Dead River Company earns naming rights for theatrical production hub
Bangor, ME – Penobscot Theatre Company seeks community support for a capital project that will address three critical facility needs and position the theatre for sustainable growth. On March 31, the 41-year-old nonprofit plans to take ownership of former Bangor Fire Station #6 and by mid-summer create a vibrant theatrical production hub. Once renovated, the 4,800-square-foot building will house the company’s scene shop, serve as living quarters for production apprentices, and provide storage space for its large costume inventory.
With a total project cost estimated at $284,000, the theatre has been working quietly to raise the needed funds, securing to date approximately $184,000 in grant monies, donations, and pledges. “To close the gap, we’re turning to the community that has generously supported this organization since 1973,” said Producing Artistic Director Bari Newport. “Raising an additional $100,000 will enable the theatre to move forward without the burden of a large mortgage so we can focus our resources on our productions and educational programs.”
The Dead River Company, a longtime sponsor of the theatre, is playing a leadership role in backing the project through a $75,000 grant from the family foundation, earning naming rights for the new facility. “Our family feels honored to support the Penobscot Theatre,” said Julie Bracken, granddaughter of the late Curtis and Ruth Hutchins and president of the family foundation. “We are grateful to have the opportunity and good fortune to give back to the community of Bangor, which has given so much to us. It has always been important to us to support organizations such as Penobscot Theatre that make Bangor such a wonderful place to live and to work. We are especially proud to be a part of the growth of Penobscot Theatre under the leadership of Bari Newport. We are so impressed with where she has taken this great theatre and have great faith in where it is going! We would like to thank all of you who do business with Dead River Company. Each of you is a part of this donation. We hope others in the community will follow our lead and join us supporting Penobscot Theatre Company. May the show go on…”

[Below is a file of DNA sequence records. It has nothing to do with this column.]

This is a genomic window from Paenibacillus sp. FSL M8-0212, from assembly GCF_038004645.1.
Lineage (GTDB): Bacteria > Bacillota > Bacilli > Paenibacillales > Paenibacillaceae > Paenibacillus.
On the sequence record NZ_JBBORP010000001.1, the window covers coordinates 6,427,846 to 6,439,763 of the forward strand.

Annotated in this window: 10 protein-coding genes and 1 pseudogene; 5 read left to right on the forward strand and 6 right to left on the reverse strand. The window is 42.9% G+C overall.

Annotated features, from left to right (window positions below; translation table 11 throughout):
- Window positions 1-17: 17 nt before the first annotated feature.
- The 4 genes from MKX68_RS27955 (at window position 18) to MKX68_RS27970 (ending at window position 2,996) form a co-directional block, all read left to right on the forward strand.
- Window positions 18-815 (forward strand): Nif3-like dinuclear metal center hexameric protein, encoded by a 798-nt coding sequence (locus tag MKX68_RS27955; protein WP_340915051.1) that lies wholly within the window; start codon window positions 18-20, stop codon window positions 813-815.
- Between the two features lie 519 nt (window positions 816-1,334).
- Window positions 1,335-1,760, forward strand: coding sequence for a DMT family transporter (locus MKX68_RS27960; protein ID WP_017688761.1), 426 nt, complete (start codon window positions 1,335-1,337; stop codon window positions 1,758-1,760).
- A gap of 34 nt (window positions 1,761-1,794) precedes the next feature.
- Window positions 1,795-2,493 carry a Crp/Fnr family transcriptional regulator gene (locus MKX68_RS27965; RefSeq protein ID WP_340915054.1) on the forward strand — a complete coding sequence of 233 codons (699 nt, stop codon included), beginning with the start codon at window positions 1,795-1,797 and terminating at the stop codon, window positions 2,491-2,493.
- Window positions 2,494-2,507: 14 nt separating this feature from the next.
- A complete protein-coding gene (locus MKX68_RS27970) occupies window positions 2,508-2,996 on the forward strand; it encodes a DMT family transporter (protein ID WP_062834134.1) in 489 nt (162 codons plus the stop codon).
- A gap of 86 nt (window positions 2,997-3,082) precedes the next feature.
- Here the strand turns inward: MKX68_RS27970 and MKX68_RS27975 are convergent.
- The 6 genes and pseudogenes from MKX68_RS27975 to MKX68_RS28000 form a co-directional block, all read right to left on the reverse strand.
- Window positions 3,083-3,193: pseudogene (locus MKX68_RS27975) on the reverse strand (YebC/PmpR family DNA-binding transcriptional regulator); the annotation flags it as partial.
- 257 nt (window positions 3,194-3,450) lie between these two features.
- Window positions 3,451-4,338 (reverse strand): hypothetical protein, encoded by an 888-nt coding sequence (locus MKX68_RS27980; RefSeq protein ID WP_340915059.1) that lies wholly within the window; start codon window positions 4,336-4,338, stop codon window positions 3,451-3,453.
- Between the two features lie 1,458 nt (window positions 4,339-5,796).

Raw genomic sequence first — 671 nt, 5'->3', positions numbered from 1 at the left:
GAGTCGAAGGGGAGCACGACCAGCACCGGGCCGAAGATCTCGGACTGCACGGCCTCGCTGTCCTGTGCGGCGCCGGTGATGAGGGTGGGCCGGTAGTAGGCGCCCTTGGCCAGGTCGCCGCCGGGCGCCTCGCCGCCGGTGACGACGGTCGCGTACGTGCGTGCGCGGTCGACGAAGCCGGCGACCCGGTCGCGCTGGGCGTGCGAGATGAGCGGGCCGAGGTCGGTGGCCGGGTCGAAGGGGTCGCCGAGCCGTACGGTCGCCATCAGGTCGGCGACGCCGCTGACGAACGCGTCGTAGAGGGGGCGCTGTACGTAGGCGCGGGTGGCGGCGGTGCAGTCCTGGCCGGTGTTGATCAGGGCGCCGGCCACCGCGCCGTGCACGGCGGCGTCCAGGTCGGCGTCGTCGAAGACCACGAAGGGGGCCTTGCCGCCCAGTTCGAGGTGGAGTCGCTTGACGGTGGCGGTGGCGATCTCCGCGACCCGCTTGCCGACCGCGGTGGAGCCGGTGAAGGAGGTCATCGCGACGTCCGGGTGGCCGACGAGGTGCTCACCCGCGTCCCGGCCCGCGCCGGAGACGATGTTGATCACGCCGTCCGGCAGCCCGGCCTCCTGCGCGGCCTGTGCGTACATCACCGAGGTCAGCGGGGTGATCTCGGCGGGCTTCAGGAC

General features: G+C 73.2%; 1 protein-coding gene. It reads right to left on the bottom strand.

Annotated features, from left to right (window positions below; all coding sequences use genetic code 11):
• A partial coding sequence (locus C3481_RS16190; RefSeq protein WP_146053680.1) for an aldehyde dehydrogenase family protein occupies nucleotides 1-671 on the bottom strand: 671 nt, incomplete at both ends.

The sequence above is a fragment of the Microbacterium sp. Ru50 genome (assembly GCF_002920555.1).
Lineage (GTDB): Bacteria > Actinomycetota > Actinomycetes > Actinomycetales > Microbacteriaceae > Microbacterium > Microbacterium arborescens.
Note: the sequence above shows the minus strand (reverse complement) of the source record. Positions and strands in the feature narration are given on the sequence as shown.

The project has also attracted generous funding from the C. Walder Parke Family Foundation, the Maine Theatre Fund, and the Margaret Burnham Charitable Trust. In addition to the theatre’s board, several enthusiastic patrons have stepped forward to provide strong foundational support.
The theatre is sole owner and operator of the Bangor Opera House in the heart of the downtown business district, which offers an excellent performance venue but inadequate space for set construction. “Our handcrafted sets are a crucial element of our art,” explains Newport, “and our resident apprenticeship program is key to building operational capacity and developing young talent. Acquiring the former firehouse will allow us to avoid the vagaries and perpetual cost of rental space for these essential functions, and give us an alternative place for costume storage.”
Over its 40-year history, the theatre has built a sizeable costume inventory, currently stored in the upper levels of the Opera House. Offsite storage will permit the company to redefine that area. “Our plans for interior renovations of the Opera House are still developing,” said Board President Fritz Oldenburg, “but certainly we can and should make better use of the considerable space at our disposal in our historic home.”
“Today, our audience is larger and more diverse than ever, our educational programs are growing by leaps and bounds, and financially we’ve never been stronger,” said Executive Director Mary Budd. “Transforming the former fire station building to serve our core production needs is critical to sustain our momentum and secure the future of professional theatre in Bangor.”
To watch the video, learn more and to donate, visit www.penobscottheatrecompany.causevox.com/.